experiments should be encouraged. Experiments, however, almost by definition have
certain characteristics to avoid harm: (a) they are clearly labeled as experiments,
(b) it is well understood that these experiments may end without establishing any
prior claims on future directions, (c) they are appropriately coordinated within
a community-based framework (such as the IETF), and (d) the experimenters commit
to adapt to consensus-based standards when they emerge through the ICANN and other
community-based processes. This is very different from launching commercial enterprises
that lull users into a sense of permanence without any sense of the foregoing obligations.
to Extract 20
So, what are you going to do about it? Where in the above
paragraphs do you state how to achieve experimentation? Nowhere! What
is the time frame for experimentation? How will the ideas be brought about?
Do you care? The experimenters will commit to adapt to a consensus-based framework
if you would only invite them. Use this as your chance to create a set of standards.
But, there is nothing wrong with launching a commercial enterprise if ICANN is going
to sit idle on the sidelines. If you are only going to be a man of words, then
I hope competing roots flourish. I don’t want any part of your idealism if
it cannot be put into motion.
In an ever-evolving Internet, ultimately
there may be better architectures for getting the job done where the need for a single,
authoritative root is not an issue. But that is not the case today. And the transition
to such an architecture, should it emerge, would require community-based approaches.
In the interim, responsible experimentation should be encouraged, but it should not
be done in a manner that affects those who do not consent after being informed of
the character of the experiment.
Response to Extract 21
For once, you make sense.
Yet, what if you have someone that doesn’t consent to change? Shall we then
resign ourselves to just having a single root with a DNS that has an inherent technical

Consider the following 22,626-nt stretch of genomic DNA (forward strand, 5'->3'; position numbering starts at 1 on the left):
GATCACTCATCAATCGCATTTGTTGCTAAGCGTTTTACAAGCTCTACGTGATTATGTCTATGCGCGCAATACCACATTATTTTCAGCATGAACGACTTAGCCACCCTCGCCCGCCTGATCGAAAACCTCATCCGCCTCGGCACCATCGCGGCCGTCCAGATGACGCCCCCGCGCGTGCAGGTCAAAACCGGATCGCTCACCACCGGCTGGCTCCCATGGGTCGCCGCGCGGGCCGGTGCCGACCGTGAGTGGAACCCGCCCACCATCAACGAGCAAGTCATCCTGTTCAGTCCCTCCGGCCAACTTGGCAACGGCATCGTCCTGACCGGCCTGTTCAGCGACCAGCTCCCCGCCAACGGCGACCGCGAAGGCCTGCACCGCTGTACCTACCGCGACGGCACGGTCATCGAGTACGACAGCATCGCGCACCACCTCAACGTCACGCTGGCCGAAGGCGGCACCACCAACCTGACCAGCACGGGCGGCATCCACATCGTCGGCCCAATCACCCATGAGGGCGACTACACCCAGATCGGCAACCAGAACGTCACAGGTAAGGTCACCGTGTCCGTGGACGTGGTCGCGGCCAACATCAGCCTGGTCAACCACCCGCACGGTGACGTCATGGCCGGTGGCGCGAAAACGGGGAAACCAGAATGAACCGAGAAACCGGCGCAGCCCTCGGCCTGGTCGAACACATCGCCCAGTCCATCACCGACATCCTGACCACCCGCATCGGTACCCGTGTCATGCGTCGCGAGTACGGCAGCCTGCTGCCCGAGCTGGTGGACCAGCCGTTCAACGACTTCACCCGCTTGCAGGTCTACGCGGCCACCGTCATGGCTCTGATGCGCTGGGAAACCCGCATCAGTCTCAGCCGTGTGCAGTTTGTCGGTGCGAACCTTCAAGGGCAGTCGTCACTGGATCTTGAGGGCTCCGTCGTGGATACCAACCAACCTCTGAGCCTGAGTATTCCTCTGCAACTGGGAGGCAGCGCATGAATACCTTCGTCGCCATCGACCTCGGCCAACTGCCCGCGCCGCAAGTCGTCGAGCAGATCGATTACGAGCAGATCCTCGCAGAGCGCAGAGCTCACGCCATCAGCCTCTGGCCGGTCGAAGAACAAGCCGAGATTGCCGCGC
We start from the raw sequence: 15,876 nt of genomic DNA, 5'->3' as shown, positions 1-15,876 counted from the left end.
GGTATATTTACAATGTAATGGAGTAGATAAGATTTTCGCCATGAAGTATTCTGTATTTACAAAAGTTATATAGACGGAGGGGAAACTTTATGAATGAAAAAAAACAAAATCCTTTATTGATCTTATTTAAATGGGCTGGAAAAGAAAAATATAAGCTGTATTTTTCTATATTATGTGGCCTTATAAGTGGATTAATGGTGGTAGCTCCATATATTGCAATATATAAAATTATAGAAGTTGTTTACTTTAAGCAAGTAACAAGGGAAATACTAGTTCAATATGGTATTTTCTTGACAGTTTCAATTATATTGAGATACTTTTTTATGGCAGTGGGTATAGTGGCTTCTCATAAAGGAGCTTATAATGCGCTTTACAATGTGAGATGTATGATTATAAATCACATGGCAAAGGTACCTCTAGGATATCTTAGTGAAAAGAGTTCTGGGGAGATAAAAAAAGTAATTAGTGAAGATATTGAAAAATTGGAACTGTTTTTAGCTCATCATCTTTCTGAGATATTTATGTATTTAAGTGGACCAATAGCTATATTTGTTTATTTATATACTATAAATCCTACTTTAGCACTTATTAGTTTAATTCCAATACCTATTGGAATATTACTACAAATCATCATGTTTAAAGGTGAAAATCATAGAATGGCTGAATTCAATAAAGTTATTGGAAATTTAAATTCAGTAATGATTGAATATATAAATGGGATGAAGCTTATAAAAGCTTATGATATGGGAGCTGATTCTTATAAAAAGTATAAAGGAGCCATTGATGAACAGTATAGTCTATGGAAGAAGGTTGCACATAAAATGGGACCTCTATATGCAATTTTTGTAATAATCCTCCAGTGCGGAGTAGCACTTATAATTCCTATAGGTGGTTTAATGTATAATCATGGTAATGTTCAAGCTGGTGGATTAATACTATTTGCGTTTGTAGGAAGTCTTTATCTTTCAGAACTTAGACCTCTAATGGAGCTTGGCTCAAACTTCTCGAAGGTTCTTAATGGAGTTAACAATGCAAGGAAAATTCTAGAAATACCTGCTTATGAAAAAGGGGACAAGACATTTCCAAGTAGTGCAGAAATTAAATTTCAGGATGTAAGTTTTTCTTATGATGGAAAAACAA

constraint? Your job is to be proactive, not submissive to a chosen few.
Do your job and competing roots will join you. If you don’t, then competing
roots will go after you. Who will encourage experimentation? You?
Again, you fail to take a position? Yet, you are the President. Do you
only have a title, or do you have authority to make decisions as well?
Community-based policy development is not perfect. It may proceed slower than
some would wish. The introduction of new TLDs has proceeded at deliberate speeds.
Impatience in the context of Internet timescales is perfectly understandable. The
outcome of orderly processes based on the wishes of the community, however, is assurance
that the Internet will continue to function in a stable and holistic manner that
benefits the global community, and not become captured by the self-interests of the
few. That, in the minds of most, is a price worth paying.
Response to Extract 22
don’t speak for me when you state, “Impatience in the context of Internet timescales
is perfectly understandable.” It’s not understandable when you proceed at a
pace that results from inability to made decisions on a timely basis. Such
inabilities on the part of ICANN are not, in my mind, worth the price we are paying.
Your statement, “It may proceed”, should read, “Has definitely proceeded”, at a slower
rate than we wish. Don’t pawn off the delays of ICANN on the self-interests
of a few when they are your responsibility alone as President. Competing roots
have no control over such activities. Furthermore, the winning applicants of
the new domain names also have self-interests. That’s capitalism. If
you don’t agree, then resign and let a real leader take control of the helm.
We need results, not more excuses.